My Life In The House Of Music

Born sheltered under country,
opera for a roof, walled in by popular crooners
on a street where Lawrence Welk might live.

Only dug the classical wing of that house
now and then. I preferred to take that
small: string quartets, solo guitar.

Later, rock music compacted me,
helped me fit better into tight rooms
full of other people.

Later, I felt funk as earthquake
cracking a back wall I thought
would be too thick to fall. I was wrong.

Jazz, though: jazz kicked open a locked door
in a stone wall in the little rock room,
got me past the classics to the open air.

I had to leave the house I grew up in
to grow up. It took flamenco palmas
to lock the door behind me, Afrobeat

to help me turn the corner
into the broad boulevard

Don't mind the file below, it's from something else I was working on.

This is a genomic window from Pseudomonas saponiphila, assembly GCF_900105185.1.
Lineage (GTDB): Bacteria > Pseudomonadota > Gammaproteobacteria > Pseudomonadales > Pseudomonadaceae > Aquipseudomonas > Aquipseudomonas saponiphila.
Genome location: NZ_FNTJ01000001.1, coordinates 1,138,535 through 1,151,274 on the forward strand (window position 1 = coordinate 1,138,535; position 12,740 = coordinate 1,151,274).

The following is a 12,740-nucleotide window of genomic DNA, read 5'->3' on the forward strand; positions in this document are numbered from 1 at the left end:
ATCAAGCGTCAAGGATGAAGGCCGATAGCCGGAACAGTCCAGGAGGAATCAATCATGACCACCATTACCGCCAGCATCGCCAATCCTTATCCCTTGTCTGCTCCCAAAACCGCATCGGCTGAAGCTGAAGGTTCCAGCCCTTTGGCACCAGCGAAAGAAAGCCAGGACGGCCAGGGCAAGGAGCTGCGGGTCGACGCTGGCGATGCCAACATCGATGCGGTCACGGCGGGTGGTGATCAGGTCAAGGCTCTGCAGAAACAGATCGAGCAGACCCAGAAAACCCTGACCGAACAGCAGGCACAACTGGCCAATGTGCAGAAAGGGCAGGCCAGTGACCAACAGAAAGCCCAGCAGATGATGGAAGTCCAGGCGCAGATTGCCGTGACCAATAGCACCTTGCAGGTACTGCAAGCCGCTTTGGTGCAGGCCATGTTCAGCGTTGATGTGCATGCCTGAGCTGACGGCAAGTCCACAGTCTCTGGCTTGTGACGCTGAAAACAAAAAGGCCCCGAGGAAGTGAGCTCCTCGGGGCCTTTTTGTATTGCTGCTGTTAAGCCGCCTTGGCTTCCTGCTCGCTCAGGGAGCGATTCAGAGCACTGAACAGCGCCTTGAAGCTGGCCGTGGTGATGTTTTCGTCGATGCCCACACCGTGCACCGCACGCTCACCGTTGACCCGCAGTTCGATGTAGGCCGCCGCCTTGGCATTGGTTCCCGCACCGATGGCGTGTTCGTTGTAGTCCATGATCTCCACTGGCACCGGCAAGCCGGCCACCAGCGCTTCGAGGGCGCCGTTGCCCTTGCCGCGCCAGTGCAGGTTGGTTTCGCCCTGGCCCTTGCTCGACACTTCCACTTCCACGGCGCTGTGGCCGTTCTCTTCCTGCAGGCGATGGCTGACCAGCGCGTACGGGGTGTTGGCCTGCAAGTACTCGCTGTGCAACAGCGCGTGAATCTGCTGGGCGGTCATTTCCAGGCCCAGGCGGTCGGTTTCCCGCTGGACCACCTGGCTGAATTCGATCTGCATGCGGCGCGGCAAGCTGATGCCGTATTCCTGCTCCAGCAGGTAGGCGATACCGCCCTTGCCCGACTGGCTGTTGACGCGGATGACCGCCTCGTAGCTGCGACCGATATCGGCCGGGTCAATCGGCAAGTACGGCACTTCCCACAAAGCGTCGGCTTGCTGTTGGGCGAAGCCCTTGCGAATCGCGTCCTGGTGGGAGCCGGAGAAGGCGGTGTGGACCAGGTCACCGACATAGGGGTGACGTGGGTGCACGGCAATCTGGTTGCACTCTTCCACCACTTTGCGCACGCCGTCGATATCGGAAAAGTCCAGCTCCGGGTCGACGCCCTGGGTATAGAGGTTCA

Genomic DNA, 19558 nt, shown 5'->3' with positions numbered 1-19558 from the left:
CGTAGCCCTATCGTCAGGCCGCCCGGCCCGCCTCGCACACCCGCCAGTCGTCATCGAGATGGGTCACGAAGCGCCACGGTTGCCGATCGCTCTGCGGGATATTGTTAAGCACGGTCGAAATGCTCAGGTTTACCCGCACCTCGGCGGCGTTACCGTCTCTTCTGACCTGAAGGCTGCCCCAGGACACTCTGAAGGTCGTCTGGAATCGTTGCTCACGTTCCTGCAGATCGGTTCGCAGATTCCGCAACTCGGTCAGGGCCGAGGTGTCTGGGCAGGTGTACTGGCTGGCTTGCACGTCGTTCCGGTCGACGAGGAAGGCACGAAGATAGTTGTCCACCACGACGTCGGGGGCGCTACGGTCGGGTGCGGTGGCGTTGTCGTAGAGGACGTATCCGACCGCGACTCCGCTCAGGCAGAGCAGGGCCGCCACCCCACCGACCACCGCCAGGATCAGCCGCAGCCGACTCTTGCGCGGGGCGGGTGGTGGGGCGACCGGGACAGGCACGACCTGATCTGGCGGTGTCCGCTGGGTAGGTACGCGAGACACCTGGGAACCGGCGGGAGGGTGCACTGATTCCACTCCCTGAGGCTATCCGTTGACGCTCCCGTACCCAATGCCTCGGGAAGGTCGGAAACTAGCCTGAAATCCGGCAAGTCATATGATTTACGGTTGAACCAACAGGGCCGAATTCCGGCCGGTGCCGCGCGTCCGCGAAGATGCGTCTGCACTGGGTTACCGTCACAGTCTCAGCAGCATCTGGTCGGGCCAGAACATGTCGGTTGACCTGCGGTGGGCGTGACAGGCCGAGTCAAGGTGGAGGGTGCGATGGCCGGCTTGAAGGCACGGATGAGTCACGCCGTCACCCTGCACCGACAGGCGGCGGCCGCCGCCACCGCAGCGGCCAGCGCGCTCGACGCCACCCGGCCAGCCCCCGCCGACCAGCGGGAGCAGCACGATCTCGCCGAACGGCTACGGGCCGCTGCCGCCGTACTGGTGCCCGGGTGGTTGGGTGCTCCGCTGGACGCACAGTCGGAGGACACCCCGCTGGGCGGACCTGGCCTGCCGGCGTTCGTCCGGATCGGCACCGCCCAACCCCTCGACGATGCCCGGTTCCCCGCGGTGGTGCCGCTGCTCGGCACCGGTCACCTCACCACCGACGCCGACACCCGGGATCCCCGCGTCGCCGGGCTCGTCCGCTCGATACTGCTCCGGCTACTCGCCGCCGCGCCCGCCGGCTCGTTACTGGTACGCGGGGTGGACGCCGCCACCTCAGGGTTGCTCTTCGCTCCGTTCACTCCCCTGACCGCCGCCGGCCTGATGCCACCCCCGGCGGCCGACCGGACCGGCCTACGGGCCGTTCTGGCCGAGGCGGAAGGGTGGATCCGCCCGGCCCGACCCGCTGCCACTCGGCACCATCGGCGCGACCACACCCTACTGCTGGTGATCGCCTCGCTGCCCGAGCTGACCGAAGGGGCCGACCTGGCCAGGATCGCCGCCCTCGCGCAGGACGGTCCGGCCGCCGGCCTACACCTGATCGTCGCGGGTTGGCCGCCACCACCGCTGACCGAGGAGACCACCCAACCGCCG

headed out of town;

there has been so much more since
I cannot name. I’ve lived
in so many places since then

that I can listen to anything now
and not go home again because
I know so much of what the world looks like.

About Tony Brown

A poet with a history in slam, lots of publications; my personal poetry and a little bit of daily life and opinions. Read the page called "About..." for the details. View all posts by Tony Brown

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